Yemen cholera outbreak: Number of affected could surpass 300,000 by September, says UN
A cholera outbreak in war-ravaged Yemen could infect more than 300,000 people by the end of August, up from nearly 193,000 cases at present, the United Nations said.
Geneva: A cholera outbreak in war-ravaged Yemen could infect more than 300,000 people by the end of August, up from nearly 193,000 cases at present, the United Nations said Friday.
"Probably at the end of August we will reach 300,000" cases, UN children's agency spokeswoman Meritxell Relano told reporters in Geneva during a conference call.
Since the outbreak was declared in April, an estimated 1,265 people have died, she said.
"The number of cases continue to increase," Relano said, adding that all of Yemen's 21 governorates have been affected.
She said that children had been hit hard by the outbreak, accounting for half of the registered cases to date.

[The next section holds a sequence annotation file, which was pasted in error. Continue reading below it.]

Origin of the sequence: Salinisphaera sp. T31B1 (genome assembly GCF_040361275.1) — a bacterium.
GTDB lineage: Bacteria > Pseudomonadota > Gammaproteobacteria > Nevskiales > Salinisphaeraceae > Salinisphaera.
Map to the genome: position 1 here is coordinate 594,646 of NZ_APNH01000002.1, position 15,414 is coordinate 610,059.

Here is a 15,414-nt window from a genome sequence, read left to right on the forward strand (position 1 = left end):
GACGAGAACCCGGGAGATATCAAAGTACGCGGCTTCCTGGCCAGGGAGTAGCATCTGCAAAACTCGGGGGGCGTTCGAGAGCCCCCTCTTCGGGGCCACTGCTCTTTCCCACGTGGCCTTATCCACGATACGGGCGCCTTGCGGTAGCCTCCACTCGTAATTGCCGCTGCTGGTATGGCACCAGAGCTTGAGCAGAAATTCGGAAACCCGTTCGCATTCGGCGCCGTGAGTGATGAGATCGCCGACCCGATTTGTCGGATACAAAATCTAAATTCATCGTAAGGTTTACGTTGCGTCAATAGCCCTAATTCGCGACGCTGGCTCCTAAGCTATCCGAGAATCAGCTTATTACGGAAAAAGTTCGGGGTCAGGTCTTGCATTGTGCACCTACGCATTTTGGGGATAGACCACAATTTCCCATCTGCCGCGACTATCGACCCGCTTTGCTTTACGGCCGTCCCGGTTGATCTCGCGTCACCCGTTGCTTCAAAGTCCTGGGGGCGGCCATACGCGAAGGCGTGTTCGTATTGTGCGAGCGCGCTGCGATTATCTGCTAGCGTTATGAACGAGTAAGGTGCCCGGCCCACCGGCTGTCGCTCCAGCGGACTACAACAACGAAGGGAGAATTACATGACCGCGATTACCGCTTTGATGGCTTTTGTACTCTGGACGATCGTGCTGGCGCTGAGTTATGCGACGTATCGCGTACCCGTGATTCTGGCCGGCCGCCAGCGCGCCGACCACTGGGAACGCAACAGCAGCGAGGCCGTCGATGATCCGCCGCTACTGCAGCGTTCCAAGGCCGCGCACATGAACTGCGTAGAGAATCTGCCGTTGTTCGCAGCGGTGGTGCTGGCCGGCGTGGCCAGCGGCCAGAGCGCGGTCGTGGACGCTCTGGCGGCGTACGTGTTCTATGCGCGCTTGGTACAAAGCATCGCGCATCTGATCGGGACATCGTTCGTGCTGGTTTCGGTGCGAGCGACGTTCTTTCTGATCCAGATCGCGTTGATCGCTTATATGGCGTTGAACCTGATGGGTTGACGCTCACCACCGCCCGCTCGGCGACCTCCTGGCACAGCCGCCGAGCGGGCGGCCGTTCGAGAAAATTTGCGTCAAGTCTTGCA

But only a quarter of the people who have died so far were children, she said.
Cholera is a highly contagious bacterial infection spread through contaminated food or water.
Although the disease is easily treatable, doing so in conflict-torn Yemen has proved particularly difficult.
Two years of war between the Huthi rebels and government forces backed by a Saudi-led Arab military coalition have killed more than 8,000 people and wounded 45,000 others.
According to the UN human rights agency, civilians account for nearly 5,000 of the recorded deaths and more than 8,500 of the injuries.
The conflict has also devastated the country's infrastructure, leaving more than half of its medical facilities out of service.
Yemen is also on the brink of famine, with about 17 million people — two-thirds of the population — uncertain of where their next meal will come from, according to the UN's World Food Programme (WFP).
"This is the largest humanitarian crisis happening in the world at the moment," WFP spokeswoman Bettina Luescher told reporters.
She said the agency was scaling up its response and aimed to provide food aid to 6.8 million people across the country in June alone.
But more than half of those people will receive reduced rations because of a dire funding shortage, she warned.
The body meets next week to vet and validate a summary of part one of its first major assessment in seven years.
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